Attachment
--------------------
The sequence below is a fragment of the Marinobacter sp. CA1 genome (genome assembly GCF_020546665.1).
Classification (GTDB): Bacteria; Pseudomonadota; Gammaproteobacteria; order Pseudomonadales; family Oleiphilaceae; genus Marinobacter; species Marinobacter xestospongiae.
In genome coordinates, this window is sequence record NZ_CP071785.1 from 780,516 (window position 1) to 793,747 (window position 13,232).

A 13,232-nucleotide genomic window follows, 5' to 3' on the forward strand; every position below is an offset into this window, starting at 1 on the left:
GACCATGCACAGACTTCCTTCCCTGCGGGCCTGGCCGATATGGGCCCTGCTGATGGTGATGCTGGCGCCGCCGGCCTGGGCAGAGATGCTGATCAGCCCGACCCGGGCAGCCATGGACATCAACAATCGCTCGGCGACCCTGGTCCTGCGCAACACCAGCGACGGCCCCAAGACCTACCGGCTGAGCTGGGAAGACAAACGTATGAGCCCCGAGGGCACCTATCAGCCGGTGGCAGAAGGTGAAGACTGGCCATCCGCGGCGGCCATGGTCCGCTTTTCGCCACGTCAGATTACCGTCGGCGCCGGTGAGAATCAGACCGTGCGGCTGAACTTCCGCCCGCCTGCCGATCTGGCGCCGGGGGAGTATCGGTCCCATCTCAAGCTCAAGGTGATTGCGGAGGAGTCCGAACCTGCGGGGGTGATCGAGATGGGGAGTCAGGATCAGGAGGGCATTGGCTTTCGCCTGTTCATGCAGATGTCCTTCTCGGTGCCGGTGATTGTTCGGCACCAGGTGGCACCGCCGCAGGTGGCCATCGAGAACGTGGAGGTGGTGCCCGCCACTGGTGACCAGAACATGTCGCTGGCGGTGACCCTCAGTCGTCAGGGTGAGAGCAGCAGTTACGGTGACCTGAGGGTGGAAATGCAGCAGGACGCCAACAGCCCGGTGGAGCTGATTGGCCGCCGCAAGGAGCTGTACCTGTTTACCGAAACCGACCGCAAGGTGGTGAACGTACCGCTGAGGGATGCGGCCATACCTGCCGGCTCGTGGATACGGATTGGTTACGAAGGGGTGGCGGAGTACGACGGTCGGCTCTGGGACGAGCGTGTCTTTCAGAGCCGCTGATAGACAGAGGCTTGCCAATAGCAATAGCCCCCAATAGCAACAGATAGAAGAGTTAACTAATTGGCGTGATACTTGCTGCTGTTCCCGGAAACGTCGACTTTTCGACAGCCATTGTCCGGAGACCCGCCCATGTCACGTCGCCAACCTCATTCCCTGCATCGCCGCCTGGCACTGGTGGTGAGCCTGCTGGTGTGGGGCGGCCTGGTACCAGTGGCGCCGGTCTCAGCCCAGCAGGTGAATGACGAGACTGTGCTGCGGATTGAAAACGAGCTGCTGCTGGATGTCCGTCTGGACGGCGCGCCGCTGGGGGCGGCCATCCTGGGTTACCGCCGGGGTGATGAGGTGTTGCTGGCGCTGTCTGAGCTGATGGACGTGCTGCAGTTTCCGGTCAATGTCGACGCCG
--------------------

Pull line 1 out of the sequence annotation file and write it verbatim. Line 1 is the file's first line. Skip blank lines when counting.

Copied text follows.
The sequence below is a fragment of the Marinobacter sp. CA1 genome (genome assembly GCF_020546665.1).